Angular Momentum  Physics 101 / AP Physics 1 Review with Dianna Cowern  Summary and Q&A
TL;DR
Learn about angular momentum and moment of inertia, and how they affect the motion of objects in physics.
Questions & Answers
Q: Why does water sprayed from a spinning sprinkler curve and trail behind?
The water curves and trails behind because of the conservation of angular momentum. As the sprinkler spins, the water droplets inertia causes them to resist changing their direction, resulting in the curved path.
Q: Why does the rotational analog of mass, called moment of inertia, affect an object's spin?
Moment of inertia measures the object's resistance to rotational motion. The further the object's mass is from the axis of rotation, the greater its moment of inertia, making it harder to spin.
Q: How is the moment of inertia calculated for objects with varying shapes?
For simple shapes like spheres or rings, the moment of inertia is calculated using their mass and radius. However, for irregular shapes, the moment of inertia is calculated by summing up the individual moments of inertia of all the mass elements using their mass and distance from the axis of rotation.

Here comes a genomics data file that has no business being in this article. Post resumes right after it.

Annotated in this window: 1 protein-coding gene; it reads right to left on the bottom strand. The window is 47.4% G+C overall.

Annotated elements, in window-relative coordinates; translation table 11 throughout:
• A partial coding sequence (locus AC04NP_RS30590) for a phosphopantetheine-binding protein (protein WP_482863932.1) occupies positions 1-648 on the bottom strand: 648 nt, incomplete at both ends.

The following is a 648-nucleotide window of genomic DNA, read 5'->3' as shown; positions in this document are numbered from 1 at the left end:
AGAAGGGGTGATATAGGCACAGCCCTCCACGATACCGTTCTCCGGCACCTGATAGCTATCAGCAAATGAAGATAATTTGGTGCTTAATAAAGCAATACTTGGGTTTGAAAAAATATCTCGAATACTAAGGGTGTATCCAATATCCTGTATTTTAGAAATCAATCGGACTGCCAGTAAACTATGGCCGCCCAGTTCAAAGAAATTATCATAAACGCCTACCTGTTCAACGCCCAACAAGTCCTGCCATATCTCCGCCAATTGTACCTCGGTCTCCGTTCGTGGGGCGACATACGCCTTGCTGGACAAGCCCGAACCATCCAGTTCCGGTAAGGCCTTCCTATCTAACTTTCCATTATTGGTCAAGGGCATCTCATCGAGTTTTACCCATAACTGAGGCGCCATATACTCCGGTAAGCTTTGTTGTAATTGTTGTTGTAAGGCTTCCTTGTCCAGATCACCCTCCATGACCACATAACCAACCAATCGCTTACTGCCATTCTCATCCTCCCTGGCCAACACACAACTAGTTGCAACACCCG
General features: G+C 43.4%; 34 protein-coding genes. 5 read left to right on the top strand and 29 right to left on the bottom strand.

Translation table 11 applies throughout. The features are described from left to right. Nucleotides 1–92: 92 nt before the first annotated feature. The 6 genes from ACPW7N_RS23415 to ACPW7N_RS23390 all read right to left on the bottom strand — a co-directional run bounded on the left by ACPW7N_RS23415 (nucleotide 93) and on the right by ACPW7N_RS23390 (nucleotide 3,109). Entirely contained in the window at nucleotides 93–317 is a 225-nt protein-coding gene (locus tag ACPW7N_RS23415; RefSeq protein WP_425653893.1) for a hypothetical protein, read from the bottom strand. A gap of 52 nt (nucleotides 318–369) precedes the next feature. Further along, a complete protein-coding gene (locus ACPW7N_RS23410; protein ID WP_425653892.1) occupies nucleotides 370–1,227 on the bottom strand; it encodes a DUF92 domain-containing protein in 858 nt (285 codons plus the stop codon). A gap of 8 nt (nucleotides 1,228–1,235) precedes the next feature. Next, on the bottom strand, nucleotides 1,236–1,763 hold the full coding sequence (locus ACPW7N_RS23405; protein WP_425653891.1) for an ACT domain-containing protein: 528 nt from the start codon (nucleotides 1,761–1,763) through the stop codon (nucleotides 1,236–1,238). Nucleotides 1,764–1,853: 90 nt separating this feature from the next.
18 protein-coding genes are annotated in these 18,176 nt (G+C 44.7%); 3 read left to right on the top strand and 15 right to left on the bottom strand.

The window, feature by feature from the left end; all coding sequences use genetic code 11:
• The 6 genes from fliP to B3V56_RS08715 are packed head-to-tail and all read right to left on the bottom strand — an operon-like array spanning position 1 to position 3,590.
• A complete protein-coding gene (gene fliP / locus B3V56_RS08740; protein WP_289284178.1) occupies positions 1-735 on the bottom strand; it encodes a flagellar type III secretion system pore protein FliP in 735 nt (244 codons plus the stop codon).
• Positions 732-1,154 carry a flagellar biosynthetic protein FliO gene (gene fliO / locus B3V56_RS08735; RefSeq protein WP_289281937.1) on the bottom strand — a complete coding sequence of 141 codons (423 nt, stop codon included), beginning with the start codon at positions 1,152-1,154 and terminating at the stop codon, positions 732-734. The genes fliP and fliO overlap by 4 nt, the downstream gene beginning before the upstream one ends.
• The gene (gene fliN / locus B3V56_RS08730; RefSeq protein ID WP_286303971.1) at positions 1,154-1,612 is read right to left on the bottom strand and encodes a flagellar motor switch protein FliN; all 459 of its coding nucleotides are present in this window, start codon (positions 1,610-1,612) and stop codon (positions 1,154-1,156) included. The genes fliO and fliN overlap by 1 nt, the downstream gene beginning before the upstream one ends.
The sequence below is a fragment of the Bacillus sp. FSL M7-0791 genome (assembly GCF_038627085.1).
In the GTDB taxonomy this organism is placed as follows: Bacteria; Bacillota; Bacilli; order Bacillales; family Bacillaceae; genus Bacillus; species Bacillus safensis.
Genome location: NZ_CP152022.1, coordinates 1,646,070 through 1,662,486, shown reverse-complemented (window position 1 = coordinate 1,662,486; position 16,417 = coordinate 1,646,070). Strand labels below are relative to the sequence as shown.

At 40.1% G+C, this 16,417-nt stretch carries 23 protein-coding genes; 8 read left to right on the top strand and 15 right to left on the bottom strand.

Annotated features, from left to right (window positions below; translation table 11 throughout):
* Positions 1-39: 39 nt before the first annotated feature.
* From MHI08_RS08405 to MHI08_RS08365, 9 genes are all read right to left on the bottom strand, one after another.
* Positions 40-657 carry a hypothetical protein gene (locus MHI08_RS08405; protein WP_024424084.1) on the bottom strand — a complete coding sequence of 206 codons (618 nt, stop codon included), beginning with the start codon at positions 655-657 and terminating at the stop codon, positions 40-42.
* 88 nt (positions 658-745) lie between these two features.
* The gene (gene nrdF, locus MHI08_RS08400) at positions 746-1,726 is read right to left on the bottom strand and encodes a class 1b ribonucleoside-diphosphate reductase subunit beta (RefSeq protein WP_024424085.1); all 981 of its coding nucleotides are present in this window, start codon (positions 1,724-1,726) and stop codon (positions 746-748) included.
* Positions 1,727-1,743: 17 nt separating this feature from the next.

Q: Can humans running in the same direction change the Earth's speed of rotation?
While humans running in the same direction would have angular momentum, the effect on the Earth's speed of rotation would be minuscule. It would result in a change of less than 0.0003% in the Earth's rotation speed.
Summary & Key Takeaways

Objects that are spinning will continue to spin unless acted upon by an external force, due to their angular momentum.

Moment of inertia is the rotational analog of mass, and it determines how difficult it is to spin an object. It is calculated by multiplying the mass of an object by the square of its distance from the axis of rotation.

The distribution of mass in an object affects its moment of inertia. Different shapes have different moments of inertia, with a hoop having the largest moment of inertia and a sphere having the smallest moment of inertia.